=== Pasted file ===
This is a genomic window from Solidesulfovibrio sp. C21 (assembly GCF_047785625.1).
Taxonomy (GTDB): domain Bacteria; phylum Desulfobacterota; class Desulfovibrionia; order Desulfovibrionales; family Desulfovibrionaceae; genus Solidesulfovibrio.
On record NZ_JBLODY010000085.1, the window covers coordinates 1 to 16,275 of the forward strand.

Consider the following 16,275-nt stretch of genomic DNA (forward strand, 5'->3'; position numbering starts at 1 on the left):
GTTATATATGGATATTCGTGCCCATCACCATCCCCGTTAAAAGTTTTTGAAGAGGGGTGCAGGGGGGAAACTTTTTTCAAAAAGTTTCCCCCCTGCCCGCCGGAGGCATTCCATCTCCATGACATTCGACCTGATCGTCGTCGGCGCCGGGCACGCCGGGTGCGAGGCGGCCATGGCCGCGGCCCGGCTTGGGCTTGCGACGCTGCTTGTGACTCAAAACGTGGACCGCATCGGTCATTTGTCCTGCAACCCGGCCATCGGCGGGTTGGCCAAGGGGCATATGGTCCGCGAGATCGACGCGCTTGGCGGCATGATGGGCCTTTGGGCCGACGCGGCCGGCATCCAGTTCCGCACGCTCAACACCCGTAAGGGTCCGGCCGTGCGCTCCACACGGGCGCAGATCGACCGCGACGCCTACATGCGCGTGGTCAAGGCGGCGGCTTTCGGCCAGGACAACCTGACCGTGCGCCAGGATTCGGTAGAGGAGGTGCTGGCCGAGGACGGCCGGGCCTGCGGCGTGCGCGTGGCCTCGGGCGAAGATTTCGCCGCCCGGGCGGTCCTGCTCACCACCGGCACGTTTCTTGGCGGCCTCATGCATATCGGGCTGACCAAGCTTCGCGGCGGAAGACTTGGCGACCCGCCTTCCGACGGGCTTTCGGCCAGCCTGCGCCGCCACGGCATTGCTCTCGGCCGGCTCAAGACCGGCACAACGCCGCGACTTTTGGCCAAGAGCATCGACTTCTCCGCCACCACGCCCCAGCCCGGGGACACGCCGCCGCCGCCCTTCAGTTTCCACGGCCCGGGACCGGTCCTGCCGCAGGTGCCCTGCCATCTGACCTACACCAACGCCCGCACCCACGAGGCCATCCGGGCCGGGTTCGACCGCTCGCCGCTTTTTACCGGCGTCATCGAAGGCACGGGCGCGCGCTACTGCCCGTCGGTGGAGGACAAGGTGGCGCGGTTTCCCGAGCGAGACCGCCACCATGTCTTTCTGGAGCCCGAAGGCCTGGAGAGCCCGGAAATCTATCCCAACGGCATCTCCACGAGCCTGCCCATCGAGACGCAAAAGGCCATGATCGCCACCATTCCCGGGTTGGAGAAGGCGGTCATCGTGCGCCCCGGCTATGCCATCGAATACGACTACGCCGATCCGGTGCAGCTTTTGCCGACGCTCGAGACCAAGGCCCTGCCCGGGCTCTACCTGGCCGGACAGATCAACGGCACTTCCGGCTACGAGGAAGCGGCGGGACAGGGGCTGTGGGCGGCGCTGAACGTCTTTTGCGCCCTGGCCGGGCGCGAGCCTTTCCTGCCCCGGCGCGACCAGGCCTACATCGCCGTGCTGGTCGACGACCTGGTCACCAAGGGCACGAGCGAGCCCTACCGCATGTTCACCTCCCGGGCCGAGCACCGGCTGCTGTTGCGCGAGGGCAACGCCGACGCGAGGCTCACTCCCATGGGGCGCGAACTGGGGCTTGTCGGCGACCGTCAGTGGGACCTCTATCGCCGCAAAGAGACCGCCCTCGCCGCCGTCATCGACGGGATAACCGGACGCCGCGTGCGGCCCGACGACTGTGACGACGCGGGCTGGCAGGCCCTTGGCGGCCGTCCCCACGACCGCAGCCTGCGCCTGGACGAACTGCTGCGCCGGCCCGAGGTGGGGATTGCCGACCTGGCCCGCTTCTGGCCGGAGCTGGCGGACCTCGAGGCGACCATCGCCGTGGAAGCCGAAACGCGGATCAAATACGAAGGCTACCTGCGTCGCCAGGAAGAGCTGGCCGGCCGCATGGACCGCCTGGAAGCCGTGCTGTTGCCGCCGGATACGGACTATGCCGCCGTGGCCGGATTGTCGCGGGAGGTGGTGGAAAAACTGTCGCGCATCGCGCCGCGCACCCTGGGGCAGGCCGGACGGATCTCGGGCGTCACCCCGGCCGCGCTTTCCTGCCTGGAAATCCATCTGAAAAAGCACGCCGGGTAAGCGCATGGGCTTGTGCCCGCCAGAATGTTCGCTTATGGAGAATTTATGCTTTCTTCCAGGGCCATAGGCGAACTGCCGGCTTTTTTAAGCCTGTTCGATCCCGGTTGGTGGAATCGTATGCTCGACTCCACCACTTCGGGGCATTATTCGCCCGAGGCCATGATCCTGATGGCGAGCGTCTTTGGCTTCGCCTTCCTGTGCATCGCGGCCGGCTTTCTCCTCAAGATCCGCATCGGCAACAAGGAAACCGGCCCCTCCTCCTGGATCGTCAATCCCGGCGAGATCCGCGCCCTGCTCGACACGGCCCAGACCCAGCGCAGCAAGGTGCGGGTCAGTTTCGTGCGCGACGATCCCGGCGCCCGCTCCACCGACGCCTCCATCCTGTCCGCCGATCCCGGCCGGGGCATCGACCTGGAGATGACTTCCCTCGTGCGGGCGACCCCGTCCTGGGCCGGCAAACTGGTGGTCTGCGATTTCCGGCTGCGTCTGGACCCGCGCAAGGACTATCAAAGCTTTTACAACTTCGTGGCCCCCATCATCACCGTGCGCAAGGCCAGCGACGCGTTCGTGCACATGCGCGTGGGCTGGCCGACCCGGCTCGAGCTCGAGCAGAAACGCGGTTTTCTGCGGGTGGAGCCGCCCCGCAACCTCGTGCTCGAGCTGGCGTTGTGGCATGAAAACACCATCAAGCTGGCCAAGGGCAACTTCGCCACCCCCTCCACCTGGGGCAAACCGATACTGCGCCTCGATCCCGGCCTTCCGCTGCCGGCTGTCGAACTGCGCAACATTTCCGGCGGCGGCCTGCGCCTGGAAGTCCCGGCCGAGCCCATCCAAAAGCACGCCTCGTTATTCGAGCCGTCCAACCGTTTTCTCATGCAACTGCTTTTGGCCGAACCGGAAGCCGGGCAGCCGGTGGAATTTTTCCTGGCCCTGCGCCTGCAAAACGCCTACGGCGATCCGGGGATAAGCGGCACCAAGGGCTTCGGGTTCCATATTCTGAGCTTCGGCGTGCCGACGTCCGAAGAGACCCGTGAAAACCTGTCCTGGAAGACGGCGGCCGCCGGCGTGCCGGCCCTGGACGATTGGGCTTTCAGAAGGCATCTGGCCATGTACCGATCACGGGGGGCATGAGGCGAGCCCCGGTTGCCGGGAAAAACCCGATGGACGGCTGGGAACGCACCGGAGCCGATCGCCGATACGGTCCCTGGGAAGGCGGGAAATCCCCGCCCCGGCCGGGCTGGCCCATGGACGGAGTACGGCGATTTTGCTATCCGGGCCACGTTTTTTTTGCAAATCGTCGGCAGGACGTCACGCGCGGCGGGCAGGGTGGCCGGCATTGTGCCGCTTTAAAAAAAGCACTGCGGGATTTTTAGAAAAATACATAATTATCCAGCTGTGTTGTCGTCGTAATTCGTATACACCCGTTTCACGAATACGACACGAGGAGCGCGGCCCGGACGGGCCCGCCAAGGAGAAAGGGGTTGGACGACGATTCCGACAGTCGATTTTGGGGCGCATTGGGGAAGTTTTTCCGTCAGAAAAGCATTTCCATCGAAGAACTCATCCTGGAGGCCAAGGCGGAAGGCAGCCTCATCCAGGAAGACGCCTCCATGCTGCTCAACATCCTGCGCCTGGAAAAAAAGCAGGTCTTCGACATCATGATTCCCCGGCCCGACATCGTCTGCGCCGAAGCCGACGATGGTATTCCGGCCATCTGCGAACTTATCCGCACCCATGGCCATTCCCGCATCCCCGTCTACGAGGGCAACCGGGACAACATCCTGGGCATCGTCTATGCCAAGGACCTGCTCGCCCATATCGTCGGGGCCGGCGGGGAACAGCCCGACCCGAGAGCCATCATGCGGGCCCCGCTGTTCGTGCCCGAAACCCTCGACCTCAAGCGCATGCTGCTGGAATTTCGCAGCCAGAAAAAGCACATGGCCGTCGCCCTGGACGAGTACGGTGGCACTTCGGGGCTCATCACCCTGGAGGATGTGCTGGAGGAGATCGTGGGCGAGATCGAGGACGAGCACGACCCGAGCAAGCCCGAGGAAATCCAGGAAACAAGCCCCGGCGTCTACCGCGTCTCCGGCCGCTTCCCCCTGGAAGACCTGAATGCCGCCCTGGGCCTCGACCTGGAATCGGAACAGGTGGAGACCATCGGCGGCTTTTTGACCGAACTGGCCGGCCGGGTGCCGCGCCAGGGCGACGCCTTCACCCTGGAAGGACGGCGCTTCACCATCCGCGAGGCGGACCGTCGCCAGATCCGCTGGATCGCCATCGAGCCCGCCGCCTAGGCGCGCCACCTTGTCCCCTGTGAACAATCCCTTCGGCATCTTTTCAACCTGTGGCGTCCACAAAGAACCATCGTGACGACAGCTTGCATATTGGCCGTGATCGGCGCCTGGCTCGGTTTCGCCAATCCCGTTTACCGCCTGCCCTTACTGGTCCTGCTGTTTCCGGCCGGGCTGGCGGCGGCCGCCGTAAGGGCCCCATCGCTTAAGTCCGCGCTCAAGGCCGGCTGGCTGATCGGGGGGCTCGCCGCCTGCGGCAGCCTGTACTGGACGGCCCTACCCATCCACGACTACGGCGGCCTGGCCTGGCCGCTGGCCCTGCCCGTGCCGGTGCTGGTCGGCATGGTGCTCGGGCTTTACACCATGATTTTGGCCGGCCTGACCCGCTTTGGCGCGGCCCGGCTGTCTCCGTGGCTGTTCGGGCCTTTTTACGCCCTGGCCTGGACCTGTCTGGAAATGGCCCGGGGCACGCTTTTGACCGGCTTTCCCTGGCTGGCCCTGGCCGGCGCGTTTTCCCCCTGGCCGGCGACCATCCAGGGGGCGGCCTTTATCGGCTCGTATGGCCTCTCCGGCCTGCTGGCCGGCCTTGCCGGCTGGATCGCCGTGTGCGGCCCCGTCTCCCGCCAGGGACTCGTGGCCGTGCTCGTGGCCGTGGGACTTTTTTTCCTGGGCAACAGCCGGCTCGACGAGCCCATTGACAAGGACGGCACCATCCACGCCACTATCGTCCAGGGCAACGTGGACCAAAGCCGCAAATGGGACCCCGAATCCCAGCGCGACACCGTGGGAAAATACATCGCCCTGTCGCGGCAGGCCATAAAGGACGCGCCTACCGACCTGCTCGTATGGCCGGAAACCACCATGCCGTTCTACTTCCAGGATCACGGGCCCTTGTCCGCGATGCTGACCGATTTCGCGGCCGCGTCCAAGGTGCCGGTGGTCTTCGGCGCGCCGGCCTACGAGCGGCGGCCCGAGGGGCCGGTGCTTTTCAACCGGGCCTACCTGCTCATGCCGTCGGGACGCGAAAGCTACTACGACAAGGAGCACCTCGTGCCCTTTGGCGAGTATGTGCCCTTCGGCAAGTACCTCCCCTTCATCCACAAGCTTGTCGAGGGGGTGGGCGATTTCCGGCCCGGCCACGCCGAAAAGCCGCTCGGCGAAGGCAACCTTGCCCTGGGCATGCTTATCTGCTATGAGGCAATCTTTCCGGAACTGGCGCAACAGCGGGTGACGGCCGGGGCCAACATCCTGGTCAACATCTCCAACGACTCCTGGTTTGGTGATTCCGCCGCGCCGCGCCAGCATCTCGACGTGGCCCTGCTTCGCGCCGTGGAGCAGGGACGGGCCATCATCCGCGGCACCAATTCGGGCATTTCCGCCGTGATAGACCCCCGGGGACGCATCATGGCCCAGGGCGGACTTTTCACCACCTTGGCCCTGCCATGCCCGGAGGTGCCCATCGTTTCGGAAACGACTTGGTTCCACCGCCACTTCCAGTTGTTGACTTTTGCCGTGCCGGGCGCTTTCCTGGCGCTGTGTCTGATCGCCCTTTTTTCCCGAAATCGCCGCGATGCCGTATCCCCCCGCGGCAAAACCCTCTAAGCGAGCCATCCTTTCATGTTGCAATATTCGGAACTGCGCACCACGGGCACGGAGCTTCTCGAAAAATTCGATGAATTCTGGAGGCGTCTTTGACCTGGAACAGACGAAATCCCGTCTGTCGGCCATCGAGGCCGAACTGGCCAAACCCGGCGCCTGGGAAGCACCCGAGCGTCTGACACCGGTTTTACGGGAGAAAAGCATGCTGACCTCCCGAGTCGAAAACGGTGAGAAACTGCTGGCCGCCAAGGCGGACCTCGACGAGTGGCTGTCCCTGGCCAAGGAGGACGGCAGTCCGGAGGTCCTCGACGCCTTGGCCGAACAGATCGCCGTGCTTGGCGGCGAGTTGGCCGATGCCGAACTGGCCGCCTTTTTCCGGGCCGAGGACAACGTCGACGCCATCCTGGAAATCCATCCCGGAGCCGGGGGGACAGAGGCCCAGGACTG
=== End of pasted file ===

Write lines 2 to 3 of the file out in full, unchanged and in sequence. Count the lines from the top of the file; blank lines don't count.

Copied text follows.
Taxonomy (GTDB): domain Bacteria; phylum Desulfobacterota; class Desulfovibrionia; order Desulfovibrionales; family Desulfovibrionaceae; genus Solidesulfovibrio.
On record NZ_JBLODY010000085.1, the window covers coordinates 1 to 16,275 of the forward strand.